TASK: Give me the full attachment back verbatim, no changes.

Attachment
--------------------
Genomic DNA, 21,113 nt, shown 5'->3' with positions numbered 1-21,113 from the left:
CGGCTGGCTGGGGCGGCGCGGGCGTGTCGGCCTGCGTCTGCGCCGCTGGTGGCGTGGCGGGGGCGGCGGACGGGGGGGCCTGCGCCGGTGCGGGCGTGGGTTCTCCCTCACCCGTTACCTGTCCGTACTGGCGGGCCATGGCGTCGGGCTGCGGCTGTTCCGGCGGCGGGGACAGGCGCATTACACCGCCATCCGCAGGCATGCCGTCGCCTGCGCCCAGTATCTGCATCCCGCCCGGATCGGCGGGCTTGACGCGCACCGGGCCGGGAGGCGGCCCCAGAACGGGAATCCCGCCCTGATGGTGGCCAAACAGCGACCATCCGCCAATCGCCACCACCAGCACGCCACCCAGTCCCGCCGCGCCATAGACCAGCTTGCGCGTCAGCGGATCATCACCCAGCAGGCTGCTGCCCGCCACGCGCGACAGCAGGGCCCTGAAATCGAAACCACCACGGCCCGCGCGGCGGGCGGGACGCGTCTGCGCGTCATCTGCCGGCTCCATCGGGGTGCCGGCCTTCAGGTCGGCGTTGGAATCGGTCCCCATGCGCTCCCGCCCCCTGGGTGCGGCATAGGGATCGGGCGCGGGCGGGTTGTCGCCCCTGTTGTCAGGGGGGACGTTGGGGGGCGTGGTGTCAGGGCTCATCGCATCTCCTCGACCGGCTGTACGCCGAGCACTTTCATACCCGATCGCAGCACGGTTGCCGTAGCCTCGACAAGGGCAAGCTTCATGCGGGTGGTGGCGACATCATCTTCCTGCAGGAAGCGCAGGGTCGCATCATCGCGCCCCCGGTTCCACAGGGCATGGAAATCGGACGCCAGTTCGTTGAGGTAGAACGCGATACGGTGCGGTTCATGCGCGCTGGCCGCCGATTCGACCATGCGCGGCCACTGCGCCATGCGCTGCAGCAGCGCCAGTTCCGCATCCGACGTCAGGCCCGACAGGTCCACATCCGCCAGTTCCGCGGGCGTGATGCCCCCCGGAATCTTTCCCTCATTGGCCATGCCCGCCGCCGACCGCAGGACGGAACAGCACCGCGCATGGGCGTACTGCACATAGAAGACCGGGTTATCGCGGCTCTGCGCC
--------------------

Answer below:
Genomic DNA, 21,113 nt, shown 5'->3' with positions numbered 1-21,113 from the left:
CGGCTGGCTGGGGCGGCGCGGGCGTGTCGGCCTGCGTCTGCGCCGCTGGTGGCGTGGCGGGGGCGGCGGACGGGGGGGCCTGCGCCGGTGCGGGCGTGGGTTCTCCCTCACCCGTTACCTGTCCGTACTGGCGGGCCATGGCGTCGGGCTGCGGCTGTTCCGGCGGCGGGGACAGGCGCATTACACCGCCATCCGCAGGCATGCCGTCGCCTGCGCCCAGTATCTGCATCCCGCCCGGATCGGCGGGCTTGACGCGCACCGGGCCGGGAGGCGGCCCCAGAACGGGAATCCCGCCCTGATGGTGGCCAAACAGCGACCATCCGCCAATCGCCACCACCAGCACGCCACCCAGTCCCGCCGCGCCATAGACCAGCTTGCGCGTCAGCGGATCATCACCCAGCAGGCTGCTGCCCGCCACGCGCGACAGCAGGGCCCTGAAATCGAAACCACCACGGCCCGCGCGGCGGGCGGGACGCGTCTGCGCGTCATCTGCCGGCTCCATCGGGGTGCCGGCCTTCAGGTCGGCGTTGGAATCGGTCCCCATGCGCTCCCGCCCCCTGGGTGCGGCATAGGGATCGGGCGCGGGCGGGTTGTCGCCCCTGTTGTCAGGGGGGACGTTGGGGGGCGTGGTGTCAGGGCTCATCGCATCTCCTCGACCGGCTGTACGCCGAGCACTTTCATACCCGATCGCAGCACGGTTGCCGTAGCCTCGACAAGGGCAAGCTTCATGCGGGTGGTGGCGACATCATCTTCCTGCAGGAAGCGCAGGGTCGCATCATCGCGCCCCCGGTTCCACAGGGCATGGAAATCGGACGCCAGTTCGTTGAGGTAGAACGCGATACGGTGCGGTTCATGCGCGCTGGCCGCCGATTCGACCATGCGCGGCCACTGCGCCATGCGCTGCAGCAGCGCCAGTTCCGCATCCGACGTCAGGCCCGACAGGTCCACATCCGCCAGTTCCGCGGGCGTGATGCCCCCCGGAATCTTTCCCTCATTGGCCATGCCCGCCGCCGACCGCAGGACGGAACAGCACCGCGCATGGGCGTACTGCACATAGAAGACCGGGTTATCGCGGCTCTGCGCC